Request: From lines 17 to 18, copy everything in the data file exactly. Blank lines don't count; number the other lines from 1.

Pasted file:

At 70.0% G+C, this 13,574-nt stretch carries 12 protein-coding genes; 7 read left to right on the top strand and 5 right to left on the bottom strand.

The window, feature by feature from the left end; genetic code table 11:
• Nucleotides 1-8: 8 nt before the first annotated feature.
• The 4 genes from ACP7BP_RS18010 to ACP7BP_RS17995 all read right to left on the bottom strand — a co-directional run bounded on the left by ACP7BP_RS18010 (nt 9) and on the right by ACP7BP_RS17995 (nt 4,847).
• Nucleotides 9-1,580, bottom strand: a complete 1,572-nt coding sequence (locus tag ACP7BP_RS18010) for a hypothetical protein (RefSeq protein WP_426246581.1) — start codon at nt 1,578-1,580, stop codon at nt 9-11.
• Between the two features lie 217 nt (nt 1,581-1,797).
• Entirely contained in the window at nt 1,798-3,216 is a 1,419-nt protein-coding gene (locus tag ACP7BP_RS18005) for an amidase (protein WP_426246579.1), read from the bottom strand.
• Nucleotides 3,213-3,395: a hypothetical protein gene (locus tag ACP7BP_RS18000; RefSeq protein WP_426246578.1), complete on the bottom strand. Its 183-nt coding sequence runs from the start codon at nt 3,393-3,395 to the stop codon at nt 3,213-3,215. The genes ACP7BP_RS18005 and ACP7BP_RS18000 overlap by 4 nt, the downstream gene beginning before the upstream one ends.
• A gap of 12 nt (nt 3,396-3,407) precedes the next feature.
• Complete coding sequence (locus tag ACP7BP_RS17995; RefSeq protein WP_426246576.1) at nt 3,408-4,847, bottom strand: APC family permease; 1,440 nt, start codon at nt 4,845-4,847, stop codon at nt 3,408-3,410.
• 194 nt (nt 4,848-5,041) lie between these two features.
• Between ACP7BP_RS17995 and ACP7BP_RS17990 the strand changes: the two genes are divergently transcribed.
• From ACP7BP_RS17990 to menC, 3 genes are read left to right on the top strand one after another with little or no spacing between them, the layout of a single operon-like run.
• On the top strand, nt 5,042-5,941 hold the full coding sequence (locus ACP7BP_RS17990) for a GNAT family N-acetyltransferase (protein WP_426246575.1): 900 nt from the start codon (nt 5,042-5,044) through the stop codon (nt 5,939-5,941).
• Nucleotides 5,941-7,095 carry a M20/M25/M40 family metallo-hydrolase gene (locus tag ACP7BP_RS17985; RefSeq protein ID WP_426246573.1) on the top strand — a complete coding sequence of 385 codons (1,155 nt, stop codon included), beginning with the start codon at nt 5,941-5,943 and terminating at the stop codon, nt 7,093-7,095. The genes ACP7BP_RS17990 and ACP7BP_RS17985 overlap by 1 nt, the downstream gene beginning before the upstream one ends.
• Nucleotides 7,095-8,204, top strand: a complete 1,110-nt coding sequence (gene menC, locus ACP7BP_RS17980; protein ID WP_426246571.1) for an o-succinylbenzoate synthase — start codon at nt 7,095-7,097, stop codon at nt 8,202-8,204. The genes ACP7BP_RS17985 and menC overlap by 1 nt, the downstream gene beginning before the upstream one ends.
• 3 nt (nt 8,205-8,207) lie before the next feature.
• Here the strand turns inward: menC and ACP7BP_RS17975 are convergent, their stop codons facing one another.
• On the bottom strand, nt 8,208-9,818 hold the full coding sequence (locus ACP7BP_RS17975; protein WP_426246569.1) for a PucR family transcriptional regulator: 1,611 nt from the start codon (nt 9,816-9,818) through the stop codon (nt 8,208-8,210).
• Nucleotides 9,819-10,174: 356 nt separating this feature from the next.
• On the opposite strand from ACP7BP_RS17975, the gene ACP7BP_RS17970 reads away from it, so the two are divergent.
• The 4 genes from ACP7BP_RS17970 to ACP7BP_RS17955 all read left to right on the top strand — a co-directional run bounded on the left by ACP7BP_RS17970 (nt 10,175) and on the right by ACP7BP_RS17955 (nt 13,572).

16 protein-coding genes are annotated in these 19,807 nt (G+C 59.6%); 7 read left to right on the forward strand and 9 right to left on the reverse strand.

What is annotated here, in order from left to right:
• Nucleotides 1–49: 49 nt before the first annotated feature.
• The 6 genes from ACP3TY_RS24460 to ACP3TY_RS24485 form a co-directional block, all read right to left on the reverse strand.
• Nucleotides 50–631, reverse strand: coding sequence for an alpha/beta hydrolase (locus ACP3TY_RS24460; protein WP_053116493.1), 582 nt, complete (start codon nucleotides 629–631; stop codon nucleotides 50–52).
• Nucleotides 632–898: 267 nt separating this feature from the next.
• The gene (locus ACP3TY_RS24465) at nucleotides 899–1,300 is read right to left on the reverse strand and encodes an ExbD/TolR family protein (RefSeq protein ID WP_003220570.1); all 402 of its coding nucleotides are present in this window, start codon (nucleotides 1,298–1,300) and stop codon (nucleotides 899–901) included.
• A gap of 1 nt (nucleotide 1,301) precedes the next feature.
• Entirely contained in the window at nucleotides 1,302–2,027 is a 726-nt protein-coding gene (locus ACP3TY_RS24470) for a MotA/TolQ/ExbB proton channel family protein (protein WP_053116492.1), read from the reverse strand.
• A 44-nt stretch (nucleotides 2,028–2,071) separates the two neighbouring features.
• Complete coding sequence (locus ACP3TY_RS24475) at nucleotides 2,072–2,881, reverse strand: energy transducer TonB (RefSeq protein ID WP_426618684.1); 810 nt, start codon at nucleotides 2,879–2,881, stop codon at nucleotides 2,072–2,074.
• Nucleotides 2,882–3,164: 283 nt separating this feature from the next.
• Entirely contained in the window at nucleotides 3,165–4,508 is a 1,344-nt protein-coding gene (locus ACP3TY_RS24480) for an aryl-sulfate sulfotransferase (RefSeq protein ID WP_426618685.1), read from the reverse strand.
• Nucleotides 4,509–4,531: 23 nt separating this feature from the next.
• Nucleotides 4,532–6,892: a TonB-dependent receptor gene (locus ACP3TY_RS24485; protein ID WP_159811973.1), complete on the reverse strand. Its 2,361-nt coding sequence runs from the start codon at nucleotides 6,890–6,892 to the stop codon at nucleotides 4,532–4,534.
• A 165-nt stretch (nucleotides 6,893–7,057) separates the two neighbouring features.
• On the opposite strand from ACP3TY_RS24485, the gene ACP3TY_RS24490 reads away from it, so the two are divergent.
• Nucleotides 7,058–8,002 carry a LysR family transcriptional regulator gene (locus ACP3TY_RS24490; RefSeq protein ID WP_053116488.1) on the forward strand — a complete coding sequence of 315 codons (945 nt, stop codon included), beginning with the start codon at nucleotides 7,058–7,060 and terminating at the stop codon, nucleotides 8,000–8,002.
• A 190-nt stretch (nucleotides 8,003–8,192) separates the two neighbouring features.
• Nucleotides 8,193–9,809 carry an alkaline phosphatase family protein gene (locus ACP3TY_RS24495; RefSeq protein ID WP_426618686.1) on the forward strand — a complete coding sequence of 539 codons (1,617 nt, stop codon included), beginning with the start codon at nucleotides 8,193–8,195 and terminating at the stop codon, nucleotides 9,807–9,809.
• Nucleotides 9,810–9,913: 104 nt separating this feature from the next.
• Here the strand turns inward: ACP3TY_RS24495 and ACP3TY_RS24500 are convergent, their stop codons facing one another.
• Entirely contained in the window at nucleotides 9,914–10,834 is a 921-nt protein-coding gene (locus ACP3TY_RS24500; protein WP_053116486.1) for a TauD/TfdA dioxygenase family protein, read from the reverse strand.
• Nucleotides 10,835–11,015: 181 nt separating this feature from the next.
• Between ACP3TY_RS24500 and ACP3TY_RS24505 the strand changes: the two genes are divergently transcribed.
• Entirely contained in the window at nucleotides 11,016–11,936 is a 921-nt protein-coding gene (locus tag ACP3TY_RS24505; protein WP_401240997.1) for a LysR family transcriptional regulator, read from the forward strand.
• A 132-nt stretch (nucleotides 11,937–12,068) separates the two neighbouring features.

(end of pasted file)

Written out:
• 3 nt (nt 8,205-8,207) lie before the next feature.
• Here the strand turns inward: menC and ACP7BP_RS17975 are convergent, their stop codons facing one another.